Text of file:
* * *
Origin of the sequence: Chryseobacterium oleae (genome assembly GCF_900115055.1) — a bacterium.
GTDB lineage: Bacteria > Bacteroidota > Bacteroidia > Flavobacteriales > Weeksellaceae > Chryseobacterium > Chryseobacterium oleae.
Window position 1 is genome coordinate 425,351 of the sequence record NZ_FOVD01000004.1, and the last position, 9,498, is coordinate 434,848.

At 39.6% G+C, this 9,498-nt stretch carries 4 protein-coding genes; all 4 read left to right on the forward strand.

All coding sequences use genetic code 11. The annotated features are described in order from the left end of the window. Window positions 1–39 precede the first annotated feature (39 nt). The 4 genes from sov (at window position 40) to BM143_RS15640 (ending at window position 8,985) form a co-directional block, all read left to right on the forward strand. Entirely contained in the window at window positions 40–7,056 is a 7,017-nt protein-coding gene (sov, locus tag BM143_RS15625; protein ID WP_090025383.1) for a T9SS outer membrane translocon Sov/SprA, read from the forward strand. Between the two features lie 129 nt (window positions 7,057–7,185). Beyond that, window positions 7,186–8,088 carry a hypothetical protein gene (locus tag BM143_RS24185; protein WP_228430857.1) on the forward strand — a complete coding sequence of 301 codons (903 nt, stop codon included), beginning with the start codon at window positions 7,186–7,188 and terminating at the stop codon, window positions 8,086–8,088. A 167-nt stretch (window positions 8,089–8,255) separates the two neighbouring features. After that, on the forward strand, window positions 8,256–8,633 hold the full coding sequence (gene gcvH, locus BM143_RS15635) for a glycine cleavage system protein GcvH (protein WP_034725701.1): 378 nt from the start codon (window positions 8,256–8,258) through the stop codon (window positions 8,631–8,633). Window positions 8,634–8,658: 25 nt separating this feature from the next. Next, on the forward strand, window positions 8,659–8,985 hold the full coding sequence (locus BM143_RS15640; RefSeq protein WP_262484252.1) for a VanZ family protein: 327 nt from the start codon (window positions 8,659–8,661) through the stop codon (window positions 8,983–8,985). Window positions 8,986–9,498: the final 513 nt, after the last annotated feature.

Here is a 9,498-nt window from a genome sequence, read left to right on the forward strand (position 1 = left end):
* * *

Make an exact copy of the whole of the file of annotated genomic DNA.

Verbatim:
Origin of the sequence: Chryseobacterium oleae (genome assembly GCF_900115055.1) — a bacterium.
GTDB lineage: Bacteria > Bacteroidota > Bacteroidia > Flavobacteriales > Weeksellaceae > Chryseobacterium > Chryseobacterium oleae.
Window position 1 is genome coordinate 425,351 of the sequence record NZ_FOVD01000004.1, and the last position, 9,498, is coordinate 434,848.

At 39.6% G+C, this 9,498-nt stretch carries 4 protein-coding genes; all 4 read left to right on the forward strand.

All coding sequences use genetic code 11. The annotated features are described in order from the left end of the window. Window positions 1–39 precede the first annotated feature (39 nt). The 4 genes from sov (at window position 40) to BM143_RS15640 (ending at window position 8,985) form a co-directional block, all read left to right on the forward strand. Entirely contained in the window at window positions 40–7,056 is a 7,017-nt protein-coding gene (sov, locus tag BM143_RS15625; protein ID WP_090025383.1) for a T9SS outer membrane translocon Sov/SprA, read from the forward strand. Between the two features lie 129 nt (window positions 7,057–7,185). Beyond that, window positions 7,186–8,088 carry a hypothetical protein gene (locus tag BM143_RS24185; protein WP_228430857.1) on the forward strand — a complete coding sequence of 301 codons (903 nt, stop codon included), beginning with the start codon at window positions 7,186–7,188 and terminating at the stop codon, window positions 8,086–8,088. A 167-nt stretch (window positions 8,089–8,255) separates the two neighbouring features. After that, on the forward strand, window positions 8,256–8,633 hold the full coding sequence (gene gcvH, locus BM143_RS15635) for a glycine cleavage system protein GcvH (protein WP_034725701.1): 378 nt from the start codon (window positions 8,256–8,258) through the stop codon (window positions 8,631–8,633). Window positions 8,634–8,658: 25 nt separating this feature from the next. Next, on the forward strand, window positions 8,659–8,985 hold the full coding sequence (locus BM143_RS15640; RefSeq protein WP_262484252.1) for a VanZ family protein: 327 nt from the start codon (window positions 8,659–8,661) through the stop codon (window positions 8,983–8,985). Window positions 8,986–9,498: the final 513 nt, after the last annotated feature.

Here is a 9,498-nt window from a genome sequence, read left to right on the forward strand (position 1 = left end):